The Cultural Affairs Affair

It’s every man for himself at the city’s Department of Cultural Affairs. Joan Harris’s abrupt ouster from the post of commissioner and Lois Weisberg’s swift appointment as her successor have most staffers in a quandary. Though the politically well-connected Weisberg headed the special events office under the late Mayor Harold Washington, she has had little or no direct involvement with matters pertaining to cultural affairs. Many executives of local arts organizations have had only fleeting contact, if any, with her in the past. One thing is certain, though: Weisberg could do no worse than Harris in terms of raising the visibility of the arts in this city. Appointed by Washington, Harris wasted much of her tenure in a time-consuming departmental reorganization that was quickly done in when Daley took office. She never came up with any galvanizing ideas to focus attention on the arts; while other cities, such as Los Angeles and New York, have mounted major international arts festivals in recent years, Chicago has done nothing of the sort. There’s no reason–yet–to presume Weisberg will usher in a welcome new era, given that Daley seems in many ways already to have written off the arts as a major item on his agenda. We’ll just have to wait and hope.

No One Ever Went Broke…

Edge Productions’ premiere presentation, Charles Busch’s campy Vampire Lesbians of Sodom, is on hold while producer Doug Hartzell scrambles to come up with new financing for the show, capitalized at $95,000. Hartzell was left in the lurch when Vampire’s principal backer pulled out and headed for New York to put his money into the upcoming sequel Annie 2, Miss Hannigan’s Revenge. Hartzell, however, is confident he can come up with new bucks.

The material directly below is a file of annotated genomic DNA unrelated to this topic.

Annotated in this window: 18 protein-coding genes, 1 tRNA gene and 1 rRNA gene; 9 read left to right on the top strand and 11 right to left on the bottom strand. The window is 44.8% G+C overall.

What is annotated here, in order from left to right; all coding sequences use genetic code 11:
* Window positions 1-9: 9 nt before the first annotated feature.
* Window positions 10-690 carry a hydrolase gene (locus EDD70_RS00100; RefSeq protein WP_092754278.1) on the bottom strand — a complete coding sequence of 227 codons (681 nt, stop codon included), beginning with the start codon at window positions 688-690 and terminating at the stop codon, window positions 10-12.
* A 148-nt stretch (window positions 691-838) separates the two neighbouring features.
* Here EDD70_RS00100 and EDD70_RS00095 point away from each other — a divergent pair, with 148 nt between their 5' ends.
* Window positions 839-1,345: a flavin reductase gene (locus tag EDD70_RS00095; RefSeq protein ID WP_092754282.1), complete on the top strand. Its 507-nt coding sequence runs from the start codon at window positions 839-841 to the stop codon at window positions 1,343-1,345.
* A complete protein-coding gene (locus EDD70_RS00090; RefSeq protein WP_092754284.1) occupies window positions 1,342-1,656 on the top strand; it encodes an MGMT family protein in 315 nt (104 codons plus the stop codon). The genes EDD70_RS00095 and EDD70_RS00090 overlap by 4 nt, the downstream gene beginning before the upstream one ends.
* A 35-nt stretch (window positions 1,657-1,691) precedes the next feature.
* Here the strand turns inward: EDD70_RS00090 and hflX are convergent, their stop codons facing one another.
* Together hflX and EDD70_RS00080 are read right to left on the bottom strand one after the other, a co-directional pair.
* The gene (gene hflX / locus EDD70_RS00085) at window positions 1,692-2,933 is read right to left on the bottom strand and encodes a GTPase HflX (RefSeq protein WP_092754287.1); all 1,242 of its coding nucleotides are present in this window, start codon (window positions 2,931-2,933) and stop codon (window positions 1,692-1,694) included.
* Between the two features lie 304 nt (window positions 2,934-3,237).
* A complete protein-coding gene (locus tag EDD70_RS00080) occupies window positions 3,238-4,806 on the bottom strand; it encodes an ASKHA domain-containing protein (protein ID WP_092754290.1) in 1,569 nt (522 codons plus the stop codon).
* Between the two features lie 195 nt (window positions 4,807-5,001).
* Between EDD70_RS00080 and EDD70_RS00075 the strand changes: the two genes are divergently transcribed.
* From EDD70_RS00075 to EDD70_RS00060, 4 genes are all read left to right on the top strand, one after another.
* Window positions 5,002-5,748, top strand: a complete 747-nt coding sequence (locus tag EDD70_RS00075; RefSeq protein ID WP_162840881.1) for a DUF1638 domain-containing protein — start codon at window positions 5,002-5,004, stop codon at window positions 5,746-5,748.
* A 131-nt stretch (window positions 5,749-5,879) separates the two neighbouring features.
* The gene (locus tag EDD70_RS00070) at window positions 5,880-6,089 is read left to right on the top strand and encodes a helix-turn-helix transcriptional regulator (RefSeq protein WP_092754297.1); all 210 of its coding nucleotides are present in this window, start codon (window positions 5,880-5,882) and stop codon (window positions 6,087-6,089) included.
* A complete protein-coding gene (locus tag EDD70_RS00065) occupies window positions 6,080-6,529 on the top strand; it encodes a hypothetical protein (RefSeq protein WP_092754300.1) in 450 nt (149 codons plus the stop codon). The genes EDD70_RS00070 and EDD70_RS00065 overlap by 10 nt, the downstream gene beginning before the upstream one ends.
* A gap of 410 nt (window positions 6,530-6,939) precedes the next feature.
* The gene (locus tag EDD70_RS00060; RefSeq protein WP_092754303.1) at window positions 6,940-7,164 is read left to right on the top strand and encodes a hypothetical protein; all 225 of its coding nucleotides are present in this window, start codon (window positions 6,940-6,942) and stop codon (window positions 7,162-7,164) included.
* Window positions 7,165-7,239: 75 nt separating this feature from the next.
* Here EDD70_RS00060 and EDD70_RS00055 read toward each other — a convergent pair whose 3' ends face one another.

…Underestimating the Adventurousness of the American Public

If you’re looking for Chicago premieres of major new plays, you’ll find them as often as not on our small, non-Equity stages these days. The year-old Interplay Theater Company just snared the rights to Les Liaisons Dangereuses, a major hit for the Royal Shakespeare Company in London and New York. Interplay also has the rights to Howard Brenton and David Hare’s Pravda and Hugh Whitmore’s Breaking the Code, two more London hits. “I just put in the request for the rights for these shows,” says David Perkovich, Interplay’s gutsy artistic director, “and suddenly they tell me I can do them.”

The city’s major Equity companies don’t seem overly concerned about the apparent lack of interest or initiative on their end of things. Goodman artistic director Bob Falls directed Pravda earlier this year for the Guthrie Theatre in Minneapolis, and according to a Goodman spokesperson he had been discussing a Chicago production for some time; it’s just that nothing definite has materialized. But it took Falls only a brief meeting over cocktails last week with Brian Dennehy to firm up a major revival of Eugene O’Neill’s The Iceman Cometh to open the 1990-91 Goodman season. Meanwhile over at the Steppenwolf, interest in a production of Les Liaisons Dangereuses apparently evaporated after the release of the movie version starring Steppenwolf ensemble member John Malkovich.